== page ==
When Gil Kemp, who will become Swarthmore’s next Board of Managers Chair in May, was a prep school student in the late ‘60s, a teacher recommended he apply to Stanford on the grounds that he “looked like he knew how to have a good time.” The teacher suggested he practice for Stanford by interviewing at another school first. Though Kemp disputes his characterization as a party-animal—“I’m a pretty sober guy,” he insists—it was this chain of events that led him to be accepted in the class of 1972. But when a pretty girl smiled at him during a visit to Swarthmore, his decision was solidified.
Since then, Kemp has built a relationship with Swarthmore that is anything but coincidental. “I’m absolutely excited [to be the new chair]… and privileged to be a part of… [this] special place,” he told the Daily Gazette in a phone interview. And, like the donors he hopes to attract as chair, he’s made significant “emotional and financial contributions” to the college.
Over the years, Kemp’s philanthropy has resulted in the construction of David Kemp residence hall, which is named for his grandfather, and the Walter Kemp professorship, named for his father, which is currently occupied by biologist Rachel Mertz. His donations also funded the West House and a set of locker rooms. Inspired by legendary philanthropist and “wonderful role model” Eugene Lang ’38, Kemp says it’s “almost embarrassing how exciting it is [for me] to give money.”
In an article entitled “On Philanthropy,” Kemp writes, “[My family has] had a very comfortable life for the past 25 years, and there is nothing material we long for: no yachts, second homes, or expensive art. And for over a decade, I have motivated myself to work hard to strive to grow [my] business by telling myself that if the business prospered greatly, I would use a large portion of the wealth created to try and make a difference for others.”
After graduating with an Honors degree in Sociology, Kemp went on to work first as traveling salesman and later, after graduating from Harvard Business School, as a direct marketer for publishing companies. Then, in 1989, he turned an “avocational interest in interior design” into a lucrative business, Home Decorators Collection, which sold consumers “high-end home furnishings” through a magazine. HDC was acquired by Home Depot in 2006. Kemp, his fortune made, now considers himself retired.
Kemp has been a member of the Board of Managers since 2003, but his résumé includes leadership roles in a number of other institutions and charities. He has served on the board of the local branch of United Way in Scarsdale, NY, where he lives, and was also a board member of the Scarsdale Foundation. He continues to be a member of the board of the East Meets West Foundation, which seeks to improve health and education in Asia, as well as the board of Let’s Get Ready, which provides SAT prep to those who can’t afford it.
For Swarthmore’s Board, Kemp has focused on fundraising and development, chairing the College Annual Fund and the Development & Communications Committee. He also chaired the Strategic Planning Council. As he puts it, “given that we’re about to embark on a long [fundraising] campaign, [the college thought my] experience would make me a good choice for chair.”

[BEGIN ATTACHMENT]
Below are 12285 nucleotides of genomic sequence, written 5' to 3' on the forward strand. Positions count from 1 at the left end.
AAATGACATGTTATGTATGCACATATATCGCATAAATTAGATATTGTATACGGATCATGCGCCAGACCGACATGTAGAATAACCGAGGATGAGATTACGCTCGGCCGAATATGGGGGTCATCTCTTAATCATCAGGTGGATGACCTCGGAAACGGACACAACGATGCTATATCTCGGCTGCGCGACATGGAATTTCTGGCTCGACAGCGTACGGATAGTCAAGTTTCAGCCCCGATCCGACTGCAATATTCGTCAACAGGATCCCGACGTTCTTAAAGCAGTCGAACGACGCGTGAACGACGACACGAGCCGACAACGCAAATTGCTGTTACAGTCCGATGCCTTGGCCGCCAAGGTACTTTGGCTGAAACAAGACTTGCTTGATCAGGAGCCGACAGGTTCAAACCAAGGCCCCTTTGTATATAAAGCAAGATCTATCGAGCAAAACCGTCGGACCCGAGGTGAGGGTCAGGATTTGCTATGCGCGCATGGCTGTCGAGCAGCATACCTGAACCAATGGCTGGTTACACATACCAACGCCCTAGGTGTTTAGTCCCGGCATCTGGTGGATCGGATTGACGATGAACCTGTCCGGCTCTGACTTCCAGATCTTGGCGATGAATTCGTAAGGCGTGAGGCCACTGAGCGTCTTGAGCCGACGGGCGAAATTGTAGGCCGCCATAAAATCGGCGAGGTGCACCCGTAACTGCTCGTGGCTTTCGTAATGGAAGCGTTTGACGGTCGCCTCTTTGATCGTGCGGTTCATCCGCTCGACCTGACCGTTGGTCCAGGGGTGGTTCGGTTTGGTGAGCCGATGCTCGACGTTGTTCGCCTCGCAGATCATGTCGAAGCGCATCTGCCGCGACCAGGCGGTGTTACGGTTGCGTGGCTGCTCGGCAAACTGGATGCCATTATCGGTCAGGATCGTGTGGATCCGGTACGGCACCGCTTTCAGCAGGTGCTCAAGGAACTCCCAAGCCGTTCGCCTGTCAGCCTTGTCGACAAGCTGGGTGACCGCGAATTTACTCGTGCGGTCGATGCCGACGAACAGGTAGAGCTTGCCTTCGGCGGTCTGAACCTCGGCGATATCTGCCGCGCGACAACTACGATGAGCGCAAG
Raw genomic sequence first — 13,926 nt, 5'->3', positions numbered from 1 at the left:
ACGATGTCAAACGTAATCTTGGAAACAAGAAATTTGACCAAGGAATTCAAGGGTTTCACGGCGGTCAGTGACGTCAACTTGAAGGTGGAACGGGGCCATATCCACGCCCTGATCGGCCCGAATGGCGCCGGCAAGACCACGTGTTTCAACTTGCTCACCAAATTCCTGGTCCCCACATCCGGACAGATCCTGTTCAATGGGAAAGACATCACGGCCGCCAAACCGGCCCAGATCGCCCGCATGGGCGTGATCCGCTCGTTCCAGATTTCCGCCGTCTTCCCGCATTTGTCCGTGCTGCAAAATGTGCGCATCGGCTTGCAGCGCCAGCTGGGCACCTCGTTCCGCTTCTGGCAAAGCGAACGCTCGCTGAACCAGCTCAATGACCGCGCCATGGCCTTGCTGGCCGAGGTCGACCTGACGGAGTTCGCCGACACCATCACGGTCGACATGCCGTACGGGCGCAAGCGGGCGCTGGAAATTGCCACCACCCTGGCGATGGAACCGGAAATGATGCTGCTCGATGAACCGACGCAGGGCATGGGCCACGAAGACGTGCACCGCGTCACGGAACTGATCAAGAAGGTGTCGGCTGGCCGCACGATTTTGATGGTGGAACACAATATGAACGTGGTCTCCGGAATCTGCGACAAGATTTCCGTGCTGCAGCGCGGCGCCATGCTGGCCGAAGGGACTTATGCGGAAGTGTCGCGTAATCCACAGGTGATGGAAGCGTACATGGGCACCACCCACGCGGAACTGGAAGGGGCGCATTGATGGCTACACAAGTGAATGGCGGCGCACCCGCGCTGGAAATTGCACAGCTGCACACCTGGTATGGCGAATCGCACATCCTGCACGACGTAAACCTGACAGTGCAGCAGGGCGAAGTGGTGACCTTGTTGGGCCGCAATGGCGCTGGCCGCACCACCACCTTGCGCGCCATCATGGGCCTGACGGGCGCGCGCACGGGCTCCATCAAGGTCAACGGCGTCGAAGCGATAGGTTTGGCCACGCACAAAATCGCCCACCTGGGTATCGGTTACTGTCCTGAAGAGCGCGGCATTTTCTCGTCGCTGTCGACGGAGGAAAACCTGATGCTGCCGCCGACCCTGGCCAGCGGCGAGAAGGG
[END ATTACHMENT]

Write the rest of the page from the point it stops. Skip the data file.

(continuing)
Kemp will focus on the Strategic Plan as Board Chair. He says the college “has done a good job so far” on the plan. “I don’t think there’s anything not worth doing,” he says, but “we don’t need [further] new initiatives; we need donors. [The hardest part is] getting others excited” about the Strategic Plan. He describes connecting with potential donors as a sort of matching process, whereby eager alumni and hopeful college representatives discuss possible projects until one (or more) is mutually agreed upon.
While Kemp asserts that neither his nor anyone else’s “personal enthusiasms” should lead the planning discussions, he says he places a high value on “wellness [and] physical activity”. As a runner at Swarthmore, Kemp set what is still the college’s record for the outdoor mile – a blazing 4:15.5.
When asked about his leadership style, Kemp suggested he was less of a dictator and more of a listener. He says that his “development [as a leader] is a lifelong process” and that he is an “effective” leader but always “committed [to] personal growth.” In his thirties, Kemp, keen on improving his presentation skills, took a course based on Dale Carnegie’s self-help classic, How to Win Friends and Influence People. He insists he “got more out of that course” than out of any course at either Swarthmore or Harvard Business School. In fact, he took a break from his career in order to co-author the biography Dale Carnegie: The Man Who Influenced Millions.
On the subject of the college’s financial future, Kemp says he’s noticed “an increase in awareness of the fragility of [our] economic position,” even though we’ve had what he believes is strong giving and successful endowment management. He says that a large part of the Board’s role is “to ensure the Swarthmore of the future is as strong as the Swarthmore of today [though this is] sort of at the back of people’s minds.”
According to NACUBO-The Commonfund Institute, Swarthmore’s endowment grew at an average rate of about 3% since 2009, even as those of schools like Amherst, Pomona, and Harvard declined. As the student body is well aware, Swarthmore’s numbers are due to decisions that include investing in controversial companies. Asked about divestment, Kemp declined to comment, citing his lack of knowledge on the issue.
“The nice thing about Swat, which is about to have its sesquicentennial in 2014, is that the institution is much greater than us and transcends us as individuals. I want people to feel optimistic in 2064 too,” Kemp said. He makes it clear that “helping to craft a vision for the future” will be his biggest goal as Board Chair.